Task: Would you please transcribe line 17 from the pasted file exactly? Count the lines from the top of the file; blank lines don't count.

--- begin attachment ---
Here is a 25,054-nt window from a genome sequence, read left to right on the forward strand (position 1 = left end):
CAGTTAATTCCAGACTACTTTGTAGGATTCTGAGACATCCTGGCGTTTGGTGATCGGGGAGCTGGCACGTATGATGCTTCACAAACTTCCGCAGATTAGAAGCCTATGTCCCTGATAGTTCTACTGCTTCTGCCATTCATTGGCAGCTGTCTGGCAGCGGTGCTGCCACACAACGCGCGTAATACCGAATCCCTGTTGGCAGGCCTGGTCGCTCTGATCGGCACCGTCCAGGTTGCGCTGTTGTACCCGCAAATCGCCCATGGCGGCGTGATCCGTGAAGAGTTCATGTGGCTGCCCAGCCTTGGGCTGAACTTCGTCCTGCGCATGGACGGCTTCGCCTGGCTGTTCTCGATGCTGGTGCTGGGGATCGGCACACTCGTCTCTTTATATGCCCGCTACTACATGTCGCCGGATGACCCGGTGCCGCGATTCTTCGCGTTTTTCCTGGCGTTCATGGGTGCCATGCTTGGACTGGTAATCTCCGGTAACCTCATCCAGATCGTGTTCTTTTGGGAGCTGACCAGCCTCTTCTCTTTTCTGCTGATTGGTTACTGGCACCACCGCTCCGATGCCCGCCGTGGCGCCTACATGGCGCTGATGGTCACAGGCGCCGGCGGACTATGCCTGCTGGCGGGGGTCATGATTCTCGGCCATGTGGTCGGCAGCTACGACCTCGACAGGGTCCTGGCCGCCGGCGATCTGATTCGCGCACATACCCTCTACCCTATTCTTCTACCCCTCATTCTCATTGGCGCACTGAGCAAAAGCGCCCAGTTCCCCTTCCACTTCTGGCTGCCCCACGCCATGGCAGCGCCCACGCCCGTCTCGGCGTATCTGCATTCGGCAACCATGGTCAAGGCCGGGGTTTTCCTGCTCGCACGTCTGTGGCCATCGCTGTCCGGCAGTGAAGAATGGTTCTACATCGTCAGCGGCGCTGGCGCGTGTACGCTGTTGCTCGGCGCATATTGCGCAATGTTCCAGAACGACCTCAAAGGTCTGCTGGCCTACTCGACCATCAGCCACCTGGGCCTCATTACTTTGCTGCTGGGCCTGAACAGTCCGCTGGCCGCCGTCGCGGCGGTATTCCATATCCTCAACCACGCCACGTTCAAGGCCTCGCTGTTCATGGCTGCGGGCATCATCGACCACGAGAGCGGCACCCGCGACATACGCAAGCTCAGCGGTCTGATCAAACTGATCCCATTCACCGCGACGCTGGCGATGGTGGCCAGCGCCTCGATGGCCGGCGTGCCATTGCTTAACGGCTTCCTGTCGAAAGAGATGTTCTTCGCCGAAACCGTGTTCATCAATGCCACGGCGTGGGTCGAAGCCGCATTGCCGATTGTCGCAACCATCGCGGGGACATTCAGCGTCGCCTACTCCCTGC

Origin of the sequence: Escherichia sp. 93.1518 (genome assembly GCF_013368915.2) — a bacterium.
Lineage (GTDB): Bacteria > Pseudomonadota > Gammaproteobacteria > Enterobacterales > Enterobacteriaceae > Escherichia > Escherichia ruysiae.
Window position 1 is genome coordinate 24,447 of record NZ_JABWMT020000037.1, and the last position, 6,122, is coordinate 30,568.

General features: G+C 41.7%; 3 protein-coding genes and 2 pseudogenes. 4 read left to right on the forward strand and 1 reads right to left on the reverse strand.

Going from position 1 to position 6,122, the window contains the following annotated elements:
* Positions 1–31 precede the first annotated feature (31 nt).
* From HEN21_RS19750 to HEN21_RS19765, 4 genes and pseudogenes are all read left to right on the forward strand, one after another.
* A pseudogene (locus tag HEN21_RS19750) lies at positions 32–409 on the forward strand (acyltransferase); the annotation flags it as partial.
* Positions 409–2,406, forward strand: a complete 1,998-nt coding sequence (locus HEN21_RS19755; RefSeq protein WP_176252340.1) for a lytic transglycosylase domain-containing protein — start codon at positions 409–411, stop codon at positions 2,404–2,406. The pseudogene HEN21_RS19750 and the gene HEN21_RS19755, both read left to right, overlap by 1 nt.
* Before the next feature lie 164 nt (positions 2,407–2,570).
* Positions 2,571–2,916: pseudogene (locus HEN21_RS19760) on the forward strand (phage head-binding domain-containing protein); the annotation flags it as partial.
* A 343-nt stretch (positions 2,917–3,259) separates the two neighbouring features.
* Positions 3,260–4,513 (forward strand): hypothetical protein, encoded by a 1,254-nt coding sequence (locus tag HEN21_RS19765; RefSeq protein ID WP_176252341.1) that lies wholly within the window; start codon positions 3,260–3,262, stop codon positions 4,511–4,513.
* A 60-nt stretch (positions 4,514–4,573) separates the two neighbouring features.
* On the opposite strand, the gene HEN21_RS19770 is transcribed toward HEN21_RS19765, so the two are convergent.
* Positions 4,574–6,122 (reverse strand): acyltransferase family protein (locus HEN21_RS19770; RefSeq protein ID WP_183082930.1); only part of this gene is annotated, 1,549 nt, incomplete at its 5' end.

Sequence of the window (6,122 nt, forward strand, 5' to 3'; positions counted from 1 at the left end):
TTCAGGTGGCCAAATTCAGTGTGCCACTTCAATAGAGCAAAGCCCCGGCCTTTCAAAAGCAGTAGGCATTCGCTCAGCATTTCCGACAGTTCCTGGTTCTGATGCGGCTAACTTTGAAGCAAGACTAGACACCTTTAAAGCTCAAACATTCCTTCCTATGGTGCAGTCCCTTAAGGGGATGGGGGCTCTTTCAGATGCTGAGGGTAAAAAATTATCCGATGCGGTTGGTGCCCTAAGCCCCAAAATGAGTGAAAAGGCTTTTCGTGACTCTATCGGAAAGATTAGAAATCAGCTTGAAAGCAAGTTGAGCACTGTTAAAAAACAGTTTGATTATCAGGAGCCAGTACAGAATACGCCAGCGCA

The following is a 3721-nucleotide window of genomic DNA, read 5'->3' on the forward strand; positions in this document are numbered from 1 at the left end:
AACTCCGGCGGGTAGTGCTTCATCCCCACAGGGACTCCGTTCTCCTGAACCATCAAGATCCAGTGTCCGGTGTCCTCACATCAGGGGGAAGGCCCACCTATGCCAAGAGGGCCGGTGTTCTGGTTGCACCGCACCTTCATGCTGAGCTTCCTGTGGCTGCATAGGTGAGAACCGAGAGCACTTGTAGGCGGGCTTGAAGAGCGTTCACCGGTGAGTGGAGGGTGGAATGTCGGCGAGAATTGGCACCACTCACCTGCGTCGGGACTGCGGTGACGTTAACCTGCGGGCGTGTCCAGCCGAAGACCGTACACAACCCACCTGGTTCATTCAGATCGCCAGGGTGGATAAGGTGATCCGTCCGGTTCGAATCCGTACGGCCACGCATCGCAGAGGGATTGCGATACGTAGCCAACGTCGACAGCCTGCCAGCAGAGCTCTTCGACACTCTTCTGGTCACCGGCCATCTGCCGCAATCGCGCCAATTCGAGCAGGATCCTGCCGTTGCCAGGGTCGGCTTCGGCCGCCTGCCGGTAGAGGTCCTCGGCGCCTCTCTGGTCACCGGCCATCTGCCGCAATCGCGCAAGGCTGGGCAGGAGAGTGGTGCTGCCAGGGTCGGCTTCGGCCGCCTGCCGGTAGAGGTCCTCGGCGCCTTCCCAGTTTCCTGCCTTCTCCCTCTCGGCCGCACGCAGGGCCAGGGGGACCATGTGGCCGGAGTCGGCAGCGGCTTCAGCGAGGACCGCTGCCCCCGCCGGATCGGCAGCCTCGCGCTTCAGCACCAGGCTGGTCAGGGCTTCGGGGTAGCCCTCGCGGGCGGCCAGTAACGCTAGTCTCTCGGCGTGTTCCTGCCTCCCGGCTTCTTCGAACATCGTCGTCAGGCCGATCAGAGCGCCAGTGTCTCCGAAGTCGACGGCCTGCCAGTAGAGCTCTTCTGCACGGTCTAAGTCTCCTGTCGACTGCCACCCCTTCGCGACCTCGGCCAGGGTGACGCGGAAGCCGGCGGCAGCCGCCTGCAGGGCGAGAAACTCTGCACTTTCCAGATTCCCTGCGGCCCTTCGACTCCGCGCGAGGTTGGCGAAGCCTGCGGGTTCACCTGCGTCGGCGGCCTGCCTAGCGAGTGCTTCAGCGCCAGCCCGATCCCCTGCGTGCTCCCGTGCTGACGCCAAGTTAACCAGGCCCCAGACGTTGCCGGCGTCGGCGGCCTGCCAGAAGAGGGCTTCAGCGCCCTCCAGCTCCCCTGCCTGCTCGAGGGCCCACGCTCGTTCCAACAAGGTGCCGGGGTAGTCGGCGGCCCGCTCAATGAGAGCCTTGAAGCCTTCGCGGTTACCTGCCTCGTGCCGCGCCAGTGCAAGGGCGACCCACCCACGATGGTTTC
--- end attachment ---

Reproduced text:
* On the opposite strand, the gene HEN21_RS19770 is transcribed toward HEN21_RS19765, so the two are convergent.